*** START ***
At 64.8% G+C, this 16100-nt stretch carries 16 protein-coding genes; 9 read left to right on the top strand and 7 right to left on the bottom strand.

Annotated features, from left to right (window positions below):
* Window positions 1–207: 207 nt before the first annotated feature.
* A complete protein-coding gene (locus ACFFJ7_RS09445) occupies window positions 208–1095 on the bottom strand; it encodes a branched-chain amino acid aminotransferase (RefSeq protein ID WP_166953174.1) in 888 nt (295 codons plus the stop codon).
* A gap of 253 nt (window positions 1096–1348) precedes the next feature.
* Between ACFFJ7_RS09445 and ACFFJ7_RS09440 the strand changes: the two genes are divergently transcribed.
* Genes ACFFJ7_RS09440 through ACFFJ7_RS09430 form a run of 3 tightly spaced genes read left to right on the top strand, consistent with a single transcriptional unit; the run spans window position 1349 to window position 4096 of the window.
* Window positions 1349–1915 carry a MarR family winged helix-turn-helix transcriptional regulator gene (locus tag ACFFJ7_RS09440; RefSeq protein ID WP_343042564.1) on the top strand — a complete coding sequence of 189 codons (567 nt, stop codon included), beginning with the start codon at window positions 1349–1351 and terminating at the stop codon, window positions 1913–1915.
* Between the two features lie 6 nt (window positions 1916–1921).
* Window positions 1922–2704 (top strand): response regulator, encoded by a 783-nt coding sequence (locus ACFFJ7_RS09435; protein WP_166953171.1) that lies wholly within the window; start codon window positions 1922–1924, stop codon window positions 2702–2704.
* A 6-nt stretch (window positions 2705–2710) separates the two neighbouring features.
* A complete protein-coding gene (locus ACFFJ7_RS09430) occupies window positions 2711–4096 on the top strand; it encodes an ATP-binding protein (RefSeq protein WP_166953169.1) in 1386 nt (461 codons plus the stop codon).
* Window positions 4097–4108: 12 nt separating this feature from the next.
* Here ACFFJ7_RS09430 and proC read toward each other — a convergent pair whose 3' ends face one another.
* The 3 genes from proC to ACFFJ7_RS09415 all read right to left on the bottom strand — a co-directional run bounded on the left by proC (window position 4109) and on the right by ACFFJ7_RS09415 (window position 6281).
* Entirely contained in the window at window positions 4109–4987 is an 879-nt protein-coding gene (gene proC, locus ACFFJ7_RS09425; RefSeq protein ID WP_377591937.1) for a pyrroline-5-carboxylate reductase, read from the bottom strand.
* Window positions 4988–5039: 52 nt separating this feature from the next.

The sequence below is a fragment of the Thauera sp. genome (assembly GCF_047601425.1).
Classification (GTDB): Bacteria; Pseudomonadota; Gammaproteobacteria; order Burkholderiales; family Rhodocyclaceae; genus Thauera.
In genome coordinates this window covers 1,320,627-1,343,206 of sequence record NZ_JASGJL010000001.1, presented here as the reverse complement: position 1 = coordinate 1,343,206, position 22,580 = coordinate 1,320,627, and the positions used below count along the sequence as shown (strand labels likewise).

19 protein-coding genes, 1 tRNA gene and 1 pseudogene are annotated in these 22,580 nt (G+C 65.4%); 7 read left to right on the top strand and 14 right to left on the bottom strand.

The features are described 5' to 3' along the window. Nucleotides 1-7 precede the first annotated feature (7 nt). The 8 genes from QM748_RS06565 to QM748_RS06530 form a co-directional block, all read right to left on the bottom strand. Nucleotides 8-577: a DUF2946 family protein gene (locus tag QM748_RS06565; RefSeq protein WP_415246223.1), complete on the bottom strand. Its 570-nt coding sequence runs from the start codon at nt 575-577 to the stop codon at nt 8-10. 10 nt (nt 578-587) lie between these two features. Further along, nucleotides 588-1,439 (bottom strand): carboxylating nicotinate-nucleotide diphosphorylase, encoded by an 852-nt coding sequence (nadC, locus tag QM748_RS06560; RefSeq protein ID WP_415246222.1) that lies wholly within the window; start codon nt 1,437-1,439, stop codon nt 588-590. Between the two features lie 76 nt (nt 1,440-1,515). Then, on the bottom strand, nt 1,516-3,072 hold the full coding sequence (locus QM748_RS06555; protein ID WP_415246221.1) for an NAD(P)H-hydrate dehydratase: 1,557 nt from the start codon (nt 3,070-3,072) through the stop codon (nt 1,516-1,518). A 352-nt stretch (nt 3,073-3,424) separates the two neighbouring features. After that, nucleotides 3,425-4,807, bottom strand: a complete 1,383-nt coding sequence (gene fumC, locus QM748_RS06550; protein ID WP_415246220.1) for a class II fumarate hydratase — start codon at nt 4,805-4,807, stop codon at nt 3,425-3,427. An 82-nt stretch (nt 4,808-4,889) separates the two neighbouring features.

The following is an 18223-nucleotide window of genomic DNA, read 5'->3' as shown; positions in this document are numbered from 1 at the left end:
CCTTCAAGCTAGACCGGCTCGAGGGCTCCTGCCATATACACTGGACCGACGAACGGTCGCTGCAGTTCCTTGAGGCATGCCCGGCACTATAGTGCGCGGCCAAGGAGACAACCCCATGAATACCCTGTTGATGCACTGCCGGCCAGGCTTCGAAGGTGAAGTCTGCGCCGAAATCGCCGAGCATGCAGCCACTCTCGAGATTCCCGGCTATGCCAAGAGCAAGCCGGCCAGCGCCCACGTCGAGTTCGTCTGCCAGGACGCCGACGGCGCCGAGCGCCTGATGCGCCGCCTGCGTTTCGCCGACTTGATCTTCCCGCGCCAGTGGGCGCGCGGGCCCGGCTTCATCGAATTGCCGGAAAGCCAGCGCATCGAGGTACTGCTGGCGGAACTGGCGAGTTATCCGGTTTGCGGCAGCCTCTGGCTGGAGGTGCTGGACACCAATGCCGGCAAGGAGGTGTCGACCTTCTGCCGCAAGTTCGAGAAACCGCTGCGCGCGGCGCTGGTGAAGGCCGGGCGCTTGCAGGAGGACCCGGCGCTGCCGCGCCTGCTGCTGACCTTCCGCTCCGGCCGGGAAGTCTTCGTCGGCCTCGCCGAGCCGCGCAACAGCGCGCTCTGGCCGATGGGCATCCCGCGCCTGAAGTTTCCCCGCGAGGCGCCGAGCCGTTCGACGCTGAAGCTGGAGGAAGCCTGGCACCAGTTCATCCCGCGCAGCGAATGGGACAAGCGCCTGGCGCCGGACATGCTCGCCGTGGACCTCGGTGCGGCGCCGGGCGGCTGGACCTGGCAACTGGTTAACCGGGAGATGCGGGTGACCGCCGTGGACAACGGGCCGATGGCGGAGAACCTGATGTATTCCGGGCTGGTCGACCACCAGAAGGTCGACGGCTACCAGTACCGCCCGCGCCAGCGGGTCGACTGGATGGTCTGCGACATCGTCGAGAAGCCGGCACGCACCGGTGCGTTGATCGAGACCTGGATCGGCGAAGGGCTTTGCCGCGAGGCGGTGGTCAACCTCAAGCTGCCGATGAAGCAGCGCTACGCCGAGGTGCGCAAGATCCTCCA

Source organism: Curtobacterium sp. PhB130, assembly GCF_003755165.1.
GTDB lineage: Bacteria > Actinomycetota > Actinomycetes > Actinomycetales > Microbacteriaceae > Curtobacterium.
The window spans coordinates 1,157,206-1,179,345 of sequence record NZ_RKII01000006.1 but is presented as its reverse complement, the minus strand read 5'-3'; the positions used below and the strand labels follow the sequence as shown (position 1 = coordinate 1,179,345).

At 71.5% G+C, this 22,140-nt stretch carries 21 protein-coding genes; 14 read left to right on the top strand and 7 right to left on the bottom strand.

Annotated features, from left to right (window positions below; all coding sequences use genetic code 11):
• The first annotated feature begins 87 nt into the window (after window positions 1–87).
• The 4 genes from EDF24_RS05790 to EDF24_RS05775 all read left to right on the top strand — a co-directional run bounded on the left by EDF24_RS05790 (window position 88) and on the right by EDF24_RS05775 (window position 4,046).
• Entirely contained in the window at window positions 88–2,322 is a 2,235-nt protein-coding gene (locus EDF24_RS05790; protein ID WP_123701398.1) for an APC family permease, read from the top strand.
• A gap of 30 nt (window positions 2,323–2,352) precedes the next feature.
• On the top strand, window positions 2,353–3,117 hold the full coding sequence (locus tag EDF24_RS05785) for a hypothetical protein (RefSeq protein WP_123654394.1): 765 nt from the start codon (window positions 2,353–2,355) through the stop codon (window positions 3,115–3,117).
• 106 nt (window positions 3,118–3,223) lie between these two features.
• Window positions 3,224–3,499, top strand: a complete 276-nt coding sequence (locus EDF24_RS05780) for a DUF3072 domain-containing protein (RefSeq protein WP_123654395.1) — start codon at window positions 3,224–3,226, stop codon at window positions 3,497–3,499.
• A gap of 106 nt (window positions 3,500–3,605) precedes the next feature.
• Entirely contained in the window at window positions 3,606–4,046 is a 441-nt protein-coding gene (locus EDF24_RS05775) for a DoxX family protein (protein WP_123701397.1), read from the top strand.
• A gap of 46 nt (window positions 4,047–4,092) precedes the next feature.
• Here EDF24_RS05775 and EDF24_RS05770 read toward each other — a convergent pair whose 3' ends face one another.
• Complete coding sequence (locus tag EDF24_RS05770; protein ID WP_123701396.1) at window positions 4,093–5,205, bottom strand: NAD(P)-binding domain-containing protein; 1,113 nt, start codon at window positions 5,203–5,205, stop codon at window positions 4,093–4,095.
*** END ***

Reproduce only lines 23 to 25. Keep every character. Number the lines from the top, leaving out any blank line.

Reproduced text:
The following is an 18223-nucleotide window of genomic DNA, read 5'->3' as shown; positions in this document are numbered from 1 at the left end:
CCTTCAAGCTAGACCGGCTCGAGGGCTCCTGCCATATACACTGGACCGACGAACGGTCGCTGCAGTTCCTTGAGGCATGCCCGGCACTATAGTGCGCGGCCAAGGAGACAACCCCATGAATACCCTGTTGATGCACTGCCGGCCAGGCTTCGAAGGTGAAGTCTGCGCCGAAATCGCCGAGCATGCAGCCACTCTCGAGATTCCCGGCTATGCCAAGAGCAAGCCGGCCAGCGCCCACGTCGAGTTCGTCTGCCAGGACGCCGACGGCGCCGAGCGCCTGATGCGCCGCCTGCGTTTCGCCGACTTGATCTTCCCGCGCCAGTGGGCGCGCGGGCCCGGCTTCATCGAATTGCCGGAAAGCCAGCGCATCGAGGTACTGCTGGCGGAACTGGCGAGTTATCCGGTTTGCGGCAGCCTCTGGCTGGAGGTGCTGGACACCAATGCCGGCAAGGAGGTGTCGACCTTCTGCCGCAAGTTCGAGAAACCGCTGCGCGCGGCGCTGGTGAAGGCCGGGCGCTTGCAGGAGGACCCGGCGCTGCCGCGCCTGCTGCTGACCTTCCGCTCCGGCCGGGAAGTCTTCGTCGGCCTCGCCGAGCCGCGCAACAGCGCGCTCTGGCCGATGGGCATCCCGCGCCTGAAGTTTCCCCGCGAGGCGCCGAGCCGTTCGACGCTGAAGCTGGAGGAAGCCTGGCACCAGTTCATCCCGCGCAGCGAATGGGACAAGCGCCTGGCGCCGGACATGCTCGCCGTGGACCTCGGTGCGGCGCCGGGCGGCTGGACCTGGCAACTGGTTAACCGGGAGATGCGGGTGACCGCCGTGGACAACGGGCCGATGGCGGAGAACCTGATGTATTCCGGGCTGGTCGACCACCAGAAGGTCGACGGCTACCAGTACCGCCCGCGCCAGCGGGTCGACTGGATGGTCTGCGACATCGTCGAGAAGCCGGCACGCACCGGTGCGTTGATCGAGACCTGGATCGGCGAAGGGCTTTGCCGCGAGGCGGTGGTCAACCTCAAGCTGCCGATGAAGCAGCGCTACGCCGAGGTGCGCAAGATCCTCCA

Source organism: Curtobacterium sp. PhB130, assembly GCF_003755165.1.